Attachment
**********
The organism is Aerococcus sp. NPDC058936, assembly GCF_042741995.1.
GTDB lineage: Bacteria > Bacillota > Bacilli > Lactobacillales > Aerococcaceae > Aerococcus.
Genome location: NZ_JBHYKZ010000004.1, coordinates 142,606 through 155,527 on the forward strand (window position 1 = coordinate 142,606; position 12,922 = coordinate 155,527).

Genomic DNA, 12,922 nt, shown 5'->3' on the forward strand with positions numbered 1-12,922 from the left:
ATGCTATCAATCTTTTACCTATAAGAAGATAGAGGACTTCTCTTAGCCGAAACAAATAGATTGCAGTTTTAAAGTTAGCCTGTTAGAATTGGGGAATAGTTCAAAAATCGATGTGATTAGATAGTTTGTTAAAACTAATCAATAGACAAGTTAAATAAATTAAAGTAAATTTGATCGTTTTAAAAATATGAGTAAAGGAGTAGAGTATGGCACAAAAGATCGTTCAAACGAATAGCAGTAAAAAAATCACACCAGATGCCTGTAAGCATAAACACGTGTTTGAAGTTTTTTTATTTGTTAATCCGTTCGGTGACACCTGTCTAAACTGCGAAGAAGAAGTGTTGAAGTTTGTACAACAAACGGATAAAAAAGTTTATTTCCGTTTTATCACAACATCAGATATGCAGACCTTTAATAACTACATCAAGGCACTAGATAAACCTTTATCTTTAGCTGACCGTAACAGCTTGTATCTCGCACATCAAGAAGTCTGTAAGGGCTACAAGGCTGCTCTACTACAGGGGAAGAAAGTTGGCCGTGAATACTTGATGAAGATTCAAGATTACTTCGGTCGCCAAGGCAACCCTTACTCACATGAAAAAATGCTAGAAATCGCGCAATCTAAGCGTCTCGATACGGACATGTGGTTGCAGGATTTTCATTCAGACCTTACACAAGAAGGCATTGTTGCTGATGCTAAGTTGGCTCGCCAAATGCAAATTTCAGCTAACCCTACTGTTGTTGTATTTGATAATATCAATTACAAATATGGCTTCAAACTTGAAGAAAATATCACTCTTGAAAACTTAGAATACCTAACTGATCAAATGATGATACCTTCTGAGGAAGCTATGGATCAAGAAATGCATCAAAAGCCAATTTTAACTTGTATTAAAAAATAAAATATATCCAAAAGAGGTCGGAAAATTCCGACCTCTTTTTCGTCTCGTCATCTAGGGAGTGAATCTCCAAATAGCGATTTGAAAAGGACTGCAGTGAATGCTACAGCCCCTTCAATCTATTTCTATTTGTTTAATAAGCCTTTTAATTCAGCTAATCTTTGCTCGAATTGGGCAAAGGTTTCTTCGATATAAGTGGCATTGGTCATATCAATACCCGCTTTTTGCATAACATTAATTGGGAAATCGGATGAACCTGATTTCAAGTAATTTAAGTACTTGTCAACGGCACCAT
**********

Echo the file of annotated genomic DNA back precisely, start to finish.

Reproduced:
The organism is Aerococcus sp. NPDC058936, assembly GCF_042741995.1.
GTDB lineage: Bacteria > Bacillota > Bacilli > Lactobacillales > Aerococcaceae > Aerococcus.
Genome location: NZ_JBHYKZ010000004.1, coordinates 142,606 through 155,527 on the forward strand (window position 1 = coordinate 142,606; position 12,922 = coordinate 155,527).

Genomic DNA, 12,922 nt, shown 5'->3' on the forward strand with positions numbered 1-12,922 from the left:
ATGCTATCAATCTTTTACCTATAAGAAGATAGAGGACTTCTCTTAGCCGAAACAAATAGATTGCAGTTTTAAAGTTAGCCTGTTAGAATTGGGGAATAGTTCAAAAATCGATGTGATTAGATAGTTTGTTAAAACTAATCAATAGACAAGTTAAATAAATTAAAGTAAATTTGATCGTTTTAAAAATATGAGTAAAGGAGTAGAGTATGGCACAAAAGATCGTTCAAACGAATAGCAGTAAAAAAATCACACCAGATGCCTGTAAGCATAAACACGTGTTTGAAGTTTTTTTATTTGTTAATCCGTTCGGTGACACCTGTCTAAACTGCGAAGAAGAAGTGTTGAAGTTTGTACAACAAACGGATAAAAAAGTTTATTTCCGTTTTATCACAACATCAGATATGCAGACCTTTAATAACTACATCAAGGCACTAGATAAACCTTTATCTTTAGCTGACCGTAACAGCTTGTATCTCGCACATCAAGAAGTCTGTAAGGGCTACAAGGCTGCTCTACTACAGGGGAAGAAAGTTGGCCGTGAATACTTGATGAAGATTCAAGATTACTTCGGTCGCCAAGGCAACCCTTACTCACATGAAAAAATGCTAGAAATCGCGCAATCTAAGCGTCTCGATACGGACATGTGGTTGCAGGATTTTCATTCAGACCTTACACAAGAAGGCATTGTTGCTGATGCTAAGTTGGCTCGCCAAATGCAAATTTCAGCTAACCCTACTGTTGTTGTATTTGATAATATCAATTACAAATATGGCTTCAAACTTGAAGAAAATATCACTCTTGAAAACTTAGAATACCTAACTGATCAAATGATGATACCTTCTGAGGAAGCTATGGATCAAGAAATGCATCAAAAGCCAATTTTAACTTGTATTAAAAAATAAAATATATCCAAAAGAGGTCGGAAAATTCCGACCTCTTTTTCGTCTCGTCATCTAGGGAGTGAATCTCCAAATAGCGATTTGAAAAGGACTGCAGTGAATGCTACAGCCCCTTCAATCTATTTCTATTTGTTTAATAAGCCTTTTAATTCAGCTAATCTTTGCTCGAATTGGGCAAAGGTTTCTTCGATATAAGTGGCATTGGTCATATCAATACCCGCTTTTTGCATAACATTAATTGGGAAATCGGATGAACCTGATTTCAAGTAATTTAAGTACTTGTCAACGGCACCAT